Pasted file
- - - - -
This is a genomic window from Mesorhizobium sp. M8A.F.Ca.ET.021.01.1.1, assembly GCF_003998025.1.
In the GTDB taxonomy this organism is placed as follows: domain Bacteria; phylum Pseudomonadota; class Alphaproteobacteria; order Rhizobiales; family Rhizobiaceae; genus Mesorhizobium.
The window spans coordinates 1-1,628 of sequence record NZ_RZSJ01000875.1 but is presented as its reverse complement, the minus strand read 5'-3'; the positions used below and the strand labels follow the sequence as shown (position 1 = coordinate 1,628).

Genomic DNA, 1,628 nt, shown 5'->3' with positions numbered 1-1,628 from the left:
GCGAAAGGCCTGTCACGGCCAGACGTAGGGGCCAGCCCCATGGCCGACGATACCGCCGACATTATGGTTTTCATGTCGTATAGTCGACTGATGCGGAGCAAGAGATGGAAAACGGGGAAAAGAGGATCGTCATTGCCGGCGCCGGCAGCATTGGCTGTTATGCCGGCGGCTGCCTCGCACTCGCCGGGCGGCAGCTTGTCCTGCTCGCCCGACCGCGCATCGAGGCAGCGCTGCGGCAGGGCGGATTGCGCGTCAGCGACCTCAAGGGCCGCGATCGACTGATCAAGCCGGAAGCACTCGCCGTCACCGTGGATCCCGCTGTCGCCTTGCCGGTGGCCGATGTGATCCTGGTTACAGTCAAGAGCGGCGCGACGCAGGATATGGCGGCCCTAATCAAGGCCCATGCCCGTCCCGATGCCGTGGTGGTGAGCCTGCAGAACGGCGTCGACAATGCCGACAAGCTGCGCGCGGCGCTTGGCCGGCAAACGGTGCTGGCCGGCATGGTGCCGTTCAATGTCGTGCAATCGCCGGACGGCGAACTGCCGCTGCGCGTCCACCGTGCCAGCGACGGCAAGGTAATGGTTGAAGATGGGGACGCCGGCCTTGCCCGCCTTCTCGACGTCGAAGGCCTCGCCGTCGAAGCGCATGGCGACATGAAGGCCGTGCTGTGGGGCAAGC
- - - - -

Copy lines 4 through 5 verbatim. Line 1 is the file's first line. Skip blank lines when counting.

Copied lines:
Genomic DNA, 1,628 nt, shown 5'->3' with positions numbered 1-1,628 from the left:
GCGAAAGGCCTGTCACGGCCAGACGTAGGGGCCAGCCCCATGGCCGACGATACCGCCGACATTATGGTTTTCATGTCGTATAGTCGACTGATGCGGAGCAAGAGATGGAAAACGGGGAAAAGAGGATCGTCATTGCCGGCGCCGGCAGCATTGGCTGTTATGCCGGCGGCTGCCTCGCACTCGCCGGGCGGCAGCTTGTCCTGCTCGCCCGACCGCGCATCGAGGCAGCGCTGCGGCAGGGCGGATTGCGCGTCAGCGACCTCAAGGGCCGCGATCGACTGATCAAGCCGGAAGCACTCGCCGTCACCGTGGATCCCGCTGTCGCCTTGCCGGTGGCCGATGTGATCCTGGTTACAGTCAAGAGCGGCGCGACGCAGGATATGGCGGCCCTAATCAAGGCCCATGCCCGTCCCGATGCCGTGGTGGTGAGCCTGCAGAACGGCGTCGACAATGCCGACAAGCTGCGCGCGGCGCTTGGCCGGCAAACGGTGCTGGCCGGCATGGTGCCGTTCAATGTCGTGCAATCGCCGGACGGCGAACTGCCGCTGCGCGTCCACCGTGCCAGCGACGGCAAGGTAATGGTTGAAGATGGGGACGCCGGCCTTGCCCGCCTTCTCGACGTCGAAGGCCTCGCCGTCGAAGCGCATGGCGACATGAAGGCCGTGCTGTGGGGCAAGC